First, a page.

The summer after coming home from Australia was not like any other summer before. It felt as if I got off the plane at LAX and immediately I started running, not stopping until maybe right now, as I’m writing this blog post.
When I got off the plane and re-entered into the US, I had the horrible sinking feeling that my adventures were over, my life going back to the boring normal it had been before.
Instead, I started on a new adventure, this one a bit closer to home and even harder for me then traveling to the other side of the world by myself. I started on the journey to become the new Editor-In-Chief of my college newspaper, The Cauldron. For me, traveling was scary but I always knew that it would be an exciting kind of scary that had no consequences, only fun. The Cauldron on the other hand I knew would take a lot of hard work and dedication. I can understand that wanting to be the Editor-In-Chief of a college newspaper wouldn’t sound like much of a feat to almost anybody, but to me it was the start of my future as a journalist, which unfortunately meant that not only was I going to have to be a good leader but that also that I would need to trust myself, something I’ve always had issues with.
I got off my last flight into Cleveland Hopkins International Airport and two weeks later was giving my pitch to a panel of 8 people intent on judging me and my ability to be a leader, with only a week and a half to prepare while also still extremely jet lagged from traveling half way around the world.
By the time that I left that meeting, feeling deflated and emotionally drained, my mind had already made up that there was no way that I would be voted into the Editor-In-Chief position.
I will freely admit that I am my own worst enemy. I see the flaws in my work when others don’t notice. So when it was announced that I had been voted into the EIC position I was so flabbergasted that I sobbed and didn’t know what to do with myself.
But then the real work started. I had from June to August to find an entirely new staff, deal with budgets, computer problems, websites and a few useless meetings to get to the first issue (which incidentally is on my desk right in front of me, the embodiment of all of my hard work up until this point.)
While all of this was happening, I was also having increased anxiety and panic attacks attributed to the stress I was under for The Cauldron, ex-staff nastiness, and my unabashed sadness that I was no longer in Australia and couldn’t take an hour train ride to see my family, or a 10 minute bus ride to the beach and sit in front of the soothing waves which always seemed to calm my nerves.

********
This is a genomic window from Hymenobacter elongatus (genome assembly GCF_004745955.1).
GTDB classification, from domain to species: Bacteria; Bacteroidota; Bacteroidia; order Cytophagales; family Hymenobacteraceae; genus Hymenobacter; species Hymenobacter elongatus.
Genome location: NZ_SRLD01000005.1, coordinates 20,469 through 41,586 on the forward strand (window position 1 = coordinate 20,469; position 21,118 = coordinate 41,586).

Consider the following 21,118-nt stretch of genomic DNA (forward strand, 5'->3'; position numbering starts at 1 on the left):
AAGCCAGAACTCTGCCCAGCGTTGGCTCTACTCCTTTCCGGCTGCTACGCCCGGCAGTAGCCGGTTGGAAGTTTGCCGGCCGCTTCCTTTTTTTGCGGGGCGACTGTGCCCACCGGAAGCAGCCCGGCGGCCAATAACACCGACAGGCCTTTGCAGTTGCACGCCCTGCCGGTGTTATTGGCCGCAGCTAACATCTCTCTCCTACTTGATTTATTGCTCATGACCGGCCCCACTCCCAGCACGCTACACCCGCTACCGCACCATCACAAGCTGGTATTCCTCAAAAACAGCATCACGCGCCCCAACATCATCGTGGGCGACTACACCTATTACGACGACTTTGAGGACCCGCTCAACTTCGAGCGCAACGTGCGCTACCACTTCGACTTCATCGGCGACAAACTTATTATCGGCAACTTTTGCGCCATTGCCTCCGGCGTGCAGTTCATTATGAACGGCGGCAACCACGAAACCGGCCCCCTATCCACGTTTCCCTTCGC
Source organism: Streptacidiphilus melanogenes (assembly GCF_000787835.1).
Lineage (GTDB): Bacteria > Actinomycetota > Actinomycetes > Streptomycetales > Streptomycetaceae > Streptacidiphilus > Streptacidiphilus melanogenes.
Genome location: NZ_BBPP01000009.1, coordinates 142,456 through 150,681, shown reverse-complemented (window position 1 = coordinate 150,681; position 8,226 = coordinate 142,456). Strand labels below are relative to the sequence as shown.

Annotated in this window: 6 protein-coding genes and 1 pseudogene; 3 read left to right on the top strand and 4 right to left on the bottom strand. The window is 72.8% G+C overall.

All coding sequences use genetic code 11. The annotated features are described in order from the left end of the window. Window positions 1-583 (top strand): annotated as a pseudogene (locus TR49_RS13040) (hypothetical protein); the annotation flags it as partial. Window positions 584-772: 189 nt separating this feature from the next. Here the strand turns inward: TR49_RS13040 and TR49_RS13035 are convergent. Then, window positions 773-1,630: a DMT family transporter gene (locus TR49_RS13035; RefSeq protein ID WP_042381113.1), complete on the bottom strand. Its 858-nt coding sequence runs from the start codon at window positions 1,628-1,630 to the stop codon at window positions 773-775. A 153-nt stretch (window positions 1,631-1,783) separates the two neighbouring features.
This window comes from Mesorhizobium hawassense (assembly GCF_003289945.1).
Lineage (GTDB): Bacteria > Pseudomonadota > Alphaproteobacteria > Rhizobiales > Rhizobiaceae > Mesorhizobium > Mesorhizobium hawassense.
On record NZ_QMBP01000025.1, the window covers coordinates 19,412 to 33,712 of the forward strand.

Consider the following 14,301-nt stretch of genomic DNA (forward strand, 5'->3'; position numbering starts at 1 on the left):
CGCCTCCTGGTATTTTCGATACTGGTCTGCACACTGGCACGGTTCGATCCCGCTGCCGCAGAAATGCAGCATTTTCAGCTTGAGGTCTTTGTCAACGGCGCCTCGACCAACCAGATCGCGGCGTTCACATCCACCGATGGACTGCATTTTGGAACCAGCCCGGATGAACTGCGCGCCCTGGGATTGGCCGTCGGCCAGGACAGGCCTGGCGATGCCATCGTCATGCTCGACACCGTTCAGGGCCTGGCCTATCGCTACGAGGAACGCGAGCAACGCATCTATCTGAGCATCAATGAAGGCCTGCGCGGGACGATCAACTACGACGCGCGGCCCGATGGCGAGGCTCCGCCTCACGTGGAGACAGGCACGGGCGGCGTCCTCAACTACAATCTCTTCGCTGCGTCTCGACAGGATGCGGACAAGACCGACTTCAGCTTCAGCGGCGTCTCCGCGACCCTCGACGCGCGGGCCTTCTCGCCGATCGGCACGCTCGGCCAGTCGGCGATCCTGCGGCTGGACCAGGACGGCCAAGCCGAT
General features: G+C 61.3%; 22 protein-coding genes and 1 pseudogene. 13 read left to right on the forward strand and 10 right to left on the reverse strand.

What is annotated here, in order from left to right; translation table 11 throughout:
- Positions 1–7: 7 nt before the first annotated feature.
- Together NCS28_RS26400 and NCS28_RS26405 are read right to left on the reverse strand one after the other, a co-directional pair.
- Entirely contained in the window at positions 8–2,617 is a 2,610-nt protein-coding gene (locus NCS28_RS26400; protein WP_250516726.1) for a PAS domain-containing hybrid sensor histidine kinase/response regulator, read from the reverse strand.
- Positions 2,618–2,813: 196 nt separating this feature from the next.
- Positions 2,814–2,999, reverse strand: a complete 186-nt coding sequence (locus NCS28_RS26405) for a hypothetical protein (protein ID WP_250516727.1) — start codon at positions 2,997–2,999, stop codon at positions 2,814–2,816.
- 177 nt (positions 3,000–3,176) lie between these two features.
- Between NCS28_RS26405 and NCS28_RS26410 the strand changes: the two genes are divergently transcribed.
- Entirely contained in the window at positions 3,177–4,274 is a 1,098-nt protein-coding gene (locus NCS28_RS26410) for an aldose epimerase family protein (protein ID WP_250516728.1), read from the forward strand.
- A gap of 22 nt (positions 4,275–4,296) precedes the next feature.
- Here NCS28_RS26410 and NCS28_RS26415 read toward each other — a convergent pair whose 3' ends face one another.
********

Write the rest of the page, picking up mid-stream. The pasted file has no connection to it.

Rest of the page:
Half way through August my anxiety hit a breaking point when I had a panic attack at work, freaking not only my boss out but also my family.
I had to take a hard look at myself, decide if I was on the right path, or if my mental health could stand being on the path that I was on, as it felt as if my feet was stuck in quick sand, the path seeming to go on and on forever.
I knew I wanted to be a Journalist and no one ever told me that that would be easy. I decided that I wasn’t going to let my anxiety get in the way of my dreams, which was happily turning into my career.
But I also started to remember to take care of myself along the way. While I was still doing the work to get everything ready for the beginning of the semester, I was also taking time for myself to decompress. I was making self care as much of a priority as my work.
I did this in little ways.
Like making sure that I was going to bed at a reasonable hour so that sleeplessness wasn’t contributing to my irritability and stress, I tried to remember that I was only one person and that always stressing about everything was only going to bring me unhappiness and I tried to remember that I was doing all of this for a good reason. That reason being that I love to write, I love journalism and I love the way it can inform and move people and I so wanted to make people feel what I feel when I write.
I won’t say that I still don’t have days when all I want to do is sob and not leave my bed but the difference is that now I don’t judge myself as much for it because nobody is perfect all the time. I don’t expect other people to be so why should I expect that of myself.
I am at a point where this adventure, though small in comparison to the many I hope to have in the future, is exciting and worthwhile again.
And I wouldn’t miss it for the world.